Harvest Time with your Baby-Led Toddler
For some reason I became fixated on peas as we eat them often and I'd tasted some of my mother in law's home-grown peas which were so delicious and fresh. Unfortunately, peas are one of those vegetables that deteriorate quickly so by the time they're frozen and packed (or sent freshly picked to the supermarket) they just don't taste the same! We sowed the seeds in trays indoors for 2-4 weeks until they looked strong enough to brave the outside world. Little Miss E took great pleasure in helping us pick them when they were ready and we actually preferred to eat them raw as a snack or in a salad because we found that their taste was compromised when cooked (they tasted like any other frozen and cooked peas)! Of course, we now have the problem that when our crop came to an end she only wanted to eat home-grown peas, so Daddy W and I had to tell a few "white lies"!...
One of our best pea pods
We also had quite a good harvest of courgettes last year which the twins watched keenly until they were ready (*insert "are they ready yet?" times 100 here!). My plan of eating zucchini flowers didn't quite go to plan though as the sunlight in our garden was so strong that they wilted before I was organised enough to pluck them! We also left some of the courgettes for too long so they grew enormous and into marrows! However, they were delicious and made into many meals for the family (we also gave some to my parents as we ended up with so many)! We only grew two seeds and knew that they would need lots of space to grow, but as novices we underestimated this so will try to not make the same mistake this year!
Little Miss E with one of our first courgettes... oops! Marrows...
Other vegetables that we grew were: sweetcorn (we only managed one successful ear as I don't think we allowed them to cross-pollinate properly, let's hope for better this year!), romano peppers, broccoli, cauliflower and radishes. I had been told that it is a good idea to grow vegetables that you will actually eat; this sounds ridiculous/obvious but makes a lot of sense! We're not huge radish eaters so I'm sad to say that some of them did go to waste and we won't be growing them again this year. However, we are hoping to grow more of our "regularly cooked" vegetables this year. Nothing went to waste as we also started composting; not only does this reduce food wastage in your household but it means that you can save money by not needing to buy expensive compost when planting/germination time begins!
Preparing for This Year's Planting Season
As spring is now upon us (in the UK) Daddy W and I have now been thinking ahead in preparation for germinating season. Unfortunately the winter seemed to suddenly creep up on us so we haven't cleared the pots/beds from last year and need to somehow find time to do this when the twins aren't around! I've included a few helpful links and tips below for growing your own fruit and vegetables and hope that you and your Baby-Led Babies enjoy giving it a go!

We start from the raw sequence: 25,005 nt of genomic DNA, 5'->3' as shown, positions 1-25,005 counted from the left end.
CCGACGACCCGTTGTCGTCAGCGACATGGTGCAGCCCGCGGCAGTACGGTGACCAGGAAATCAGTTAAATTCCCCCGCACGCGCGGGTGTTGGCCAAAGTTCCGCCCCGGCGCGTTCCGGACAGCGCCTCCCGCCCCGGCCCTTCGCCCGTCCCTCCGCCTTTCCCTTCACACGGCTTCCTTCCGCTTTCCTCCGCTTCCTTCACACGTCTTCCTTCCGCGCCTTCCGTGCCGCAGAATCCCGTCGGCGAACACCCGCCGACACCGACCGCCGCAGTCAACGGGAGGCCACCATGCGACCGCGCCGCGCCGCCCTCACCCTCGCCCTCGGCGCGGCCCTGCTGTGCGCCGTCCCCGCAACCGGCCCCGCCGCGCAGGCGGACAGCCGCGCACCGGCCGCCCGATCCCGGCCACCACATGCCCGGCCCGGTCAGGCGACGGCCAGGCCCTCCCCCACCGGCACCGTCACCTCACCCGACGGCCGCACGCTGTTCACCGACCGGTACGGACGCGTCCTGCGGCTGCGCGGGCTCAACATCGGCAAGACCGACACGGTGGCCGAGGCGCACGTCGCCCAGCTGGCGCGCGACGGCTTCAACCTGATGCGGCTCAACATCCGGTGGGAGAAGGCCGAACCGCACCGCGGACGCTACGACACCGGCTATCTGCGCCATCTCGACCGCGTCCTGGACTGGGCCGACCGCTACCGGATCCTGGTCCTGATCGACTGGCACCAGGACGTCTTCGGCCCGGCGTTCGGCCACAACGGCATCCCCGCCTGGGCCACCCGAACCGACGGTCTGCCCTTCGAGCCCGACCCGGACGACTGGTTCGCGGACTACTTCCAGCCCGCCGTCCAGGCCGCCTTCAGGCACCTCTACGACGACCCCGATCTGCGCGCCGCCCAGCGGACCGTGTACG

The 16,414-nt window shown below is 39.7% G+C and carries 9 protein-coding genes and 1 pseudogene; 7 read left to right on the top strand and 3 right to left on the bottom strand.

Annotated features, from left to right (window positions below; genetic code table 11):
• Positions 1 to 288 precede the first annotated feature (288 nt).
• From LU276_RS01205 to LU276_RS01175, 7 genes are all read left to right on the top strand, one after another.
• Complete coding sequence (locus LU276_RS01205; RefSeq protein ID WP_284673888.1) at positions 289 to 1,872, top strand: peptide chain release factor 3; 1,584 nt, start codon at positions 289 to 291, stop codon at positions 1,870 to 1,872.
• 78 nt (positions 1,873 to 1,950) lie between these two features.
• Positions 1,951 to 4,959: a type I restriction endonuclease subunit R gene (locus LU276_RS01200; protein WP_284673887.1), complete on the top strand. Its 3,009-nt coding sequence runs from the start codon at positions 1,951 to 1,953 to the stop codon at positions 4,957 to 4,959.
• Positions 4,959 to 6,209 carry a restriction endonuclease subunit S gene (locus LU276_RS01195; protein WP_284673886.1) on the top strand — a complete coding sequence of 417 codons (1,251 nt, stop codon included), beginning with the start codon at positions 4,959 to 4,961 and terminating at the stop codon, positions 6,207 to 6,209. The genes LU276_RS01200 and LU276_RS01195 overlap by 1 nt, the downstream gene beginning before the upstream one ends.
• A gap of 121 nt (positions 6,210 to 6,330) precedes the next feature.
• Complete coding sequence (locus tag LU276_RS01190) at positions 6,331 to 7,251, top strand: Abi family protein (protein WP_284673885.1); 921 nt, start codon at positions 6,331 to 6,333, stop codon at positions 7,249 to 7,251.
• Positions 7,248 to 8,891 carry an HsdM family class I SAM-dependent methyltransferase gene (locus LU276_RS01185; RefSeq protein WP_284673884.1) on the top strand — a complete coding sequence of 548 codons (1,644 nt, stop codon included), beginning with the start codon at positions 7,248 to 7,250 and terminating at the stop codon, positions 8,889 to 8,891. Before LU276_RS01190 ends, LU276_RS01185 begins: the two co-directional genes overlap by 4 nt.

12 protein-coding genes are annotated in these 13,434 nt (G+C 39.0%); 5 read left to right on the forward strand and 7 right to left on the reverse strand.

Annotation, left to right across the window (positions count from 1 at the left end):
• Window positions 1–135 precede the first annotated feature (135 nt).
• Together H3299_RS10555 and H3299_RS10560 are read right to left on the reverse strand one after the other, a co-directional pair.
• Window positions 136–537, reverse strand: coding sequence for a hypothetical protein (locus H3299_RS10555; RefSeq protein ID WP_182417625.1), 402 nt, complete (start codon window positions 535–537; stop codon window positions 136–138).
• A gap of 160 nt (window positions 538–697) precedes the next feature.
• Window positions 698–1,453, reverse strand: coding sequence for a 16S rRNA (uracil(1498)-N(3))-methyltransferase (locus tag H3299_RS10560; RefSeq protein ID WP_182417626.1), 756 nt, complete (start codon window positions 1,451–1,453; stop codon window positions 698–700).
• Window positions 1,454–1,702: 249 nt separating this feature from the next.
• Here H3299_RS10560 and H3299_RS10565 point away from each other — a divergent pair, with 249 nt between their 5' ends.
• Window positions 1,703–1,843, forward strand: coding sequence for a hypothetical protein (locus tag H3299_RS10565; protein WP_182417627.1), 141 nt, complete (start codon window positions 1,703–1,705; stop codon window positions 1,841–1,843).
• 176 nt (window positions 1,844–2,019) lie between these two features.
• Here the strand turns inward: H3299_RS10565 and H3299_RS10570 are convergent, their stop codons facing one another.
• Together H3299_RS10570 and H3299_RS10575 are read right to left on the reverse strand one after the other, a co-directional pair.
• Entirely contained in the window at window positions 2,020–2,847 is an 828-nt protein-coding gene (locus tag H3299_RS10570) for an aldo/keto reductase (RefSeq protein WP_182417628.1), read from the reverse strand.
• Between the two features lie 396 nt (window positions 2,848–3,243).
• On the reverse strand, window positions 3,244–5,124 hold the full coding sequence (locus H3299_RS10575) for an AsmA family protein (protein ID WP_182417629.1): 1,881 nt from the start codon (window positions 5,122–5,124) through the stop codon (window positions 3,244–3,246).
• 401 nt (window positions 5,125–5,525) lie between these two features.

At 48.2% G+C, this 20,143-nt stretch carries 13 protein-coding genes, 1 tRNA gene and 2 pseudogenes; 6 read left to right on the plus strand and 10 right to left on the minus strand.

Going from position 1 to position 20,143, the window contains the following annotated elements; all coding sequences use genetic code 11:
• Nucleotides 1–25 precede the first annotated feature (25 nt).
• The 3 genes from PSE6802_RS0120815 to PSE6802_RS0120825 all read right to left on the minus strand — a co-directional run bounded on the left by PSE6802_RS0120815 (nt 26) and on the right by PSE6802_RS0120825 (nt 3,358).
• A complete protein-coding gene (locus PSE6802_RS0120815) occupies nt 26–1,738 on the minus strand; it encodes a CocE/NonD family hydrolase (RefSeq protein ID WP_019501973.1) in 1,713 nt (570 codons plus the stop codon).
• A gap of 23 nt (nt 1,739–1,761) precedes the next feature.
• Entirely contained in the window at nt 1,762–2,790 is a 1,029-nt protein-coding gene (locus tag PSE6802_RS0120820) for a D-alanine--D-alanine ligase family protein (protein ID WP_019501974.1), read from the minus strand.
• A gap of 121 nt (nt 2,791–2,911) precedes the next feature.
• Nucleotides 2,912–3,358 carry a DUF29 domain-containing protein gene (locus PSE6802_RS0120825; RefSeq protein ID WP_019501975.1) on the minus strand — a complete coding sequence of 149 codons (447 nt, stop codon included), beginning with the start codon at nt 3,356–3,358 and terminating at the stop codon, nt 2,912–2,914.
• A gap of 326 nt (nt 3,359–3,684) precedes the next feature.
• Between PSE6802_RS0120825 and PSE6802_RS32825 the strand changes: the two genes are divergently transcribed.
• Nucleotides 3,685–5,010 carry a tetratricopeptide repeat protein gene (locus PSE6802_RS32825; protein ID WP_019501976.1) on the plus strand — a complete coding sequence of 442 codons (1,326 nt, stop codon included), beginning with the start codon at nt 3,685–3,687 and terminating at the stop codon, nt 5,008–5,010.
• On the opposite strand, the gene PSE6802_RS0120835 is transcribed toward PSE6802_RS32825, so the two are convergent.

Growing your Own Produce for Beginners
A good way to ease yourself into things is to create a herb trough. Daddy W bought me a lovely wooden one in which I planted our most used/favourite herbs (English Garden Mint, Thyme, Chives, Rosemary). We did actually go to the garden centre to choose our herbs as there are so many subtle variations that it was nice to smell/examine each one before choosing the ones that best suited us.
The Herb Trough (with rosemary, thyme, English garden mint and chives)
A few easy fruit and vegetables to start growing if you are a complete novice are: salad leaves, spring onions, leeks, onions, herbs, bell peppers/capsicum, peas, beans, berries and apricots. You can find some great guides from The Royal Horticultural Society and also Grow Your Own.
Many supermarkets now sell vegetables (such as tomatoes) in pots. This can be a good way to make your first home growing experience less stressful as you can simply try cultivating a few of these rather than growing things from seeds.
Grow bags – garden centres sell these and to make things easier you can grow your produce straight into the bag of compost which is usually enriched with plant nutrients.
The Royal Horticultural Society also has some good advice about growing all sorts of vegetables in pots if you have limited space in your garden.
If you are growing a lot of different vegetables perhaps you could split the responsibilities between you?
Last year both Daddy W and I were maniacally rushing around the garden watering everything, but I think that some of the vegetables didn't get the due care that they deserved! Perhaps this year we could take responsibility for different vegetables in the hope that they will get better treatment? (I don't have a competitive streak in me, honestly!...) Whatever happens we're all looking forward to introducing the twins to more interesting fruit and vegetables this year by growing our own!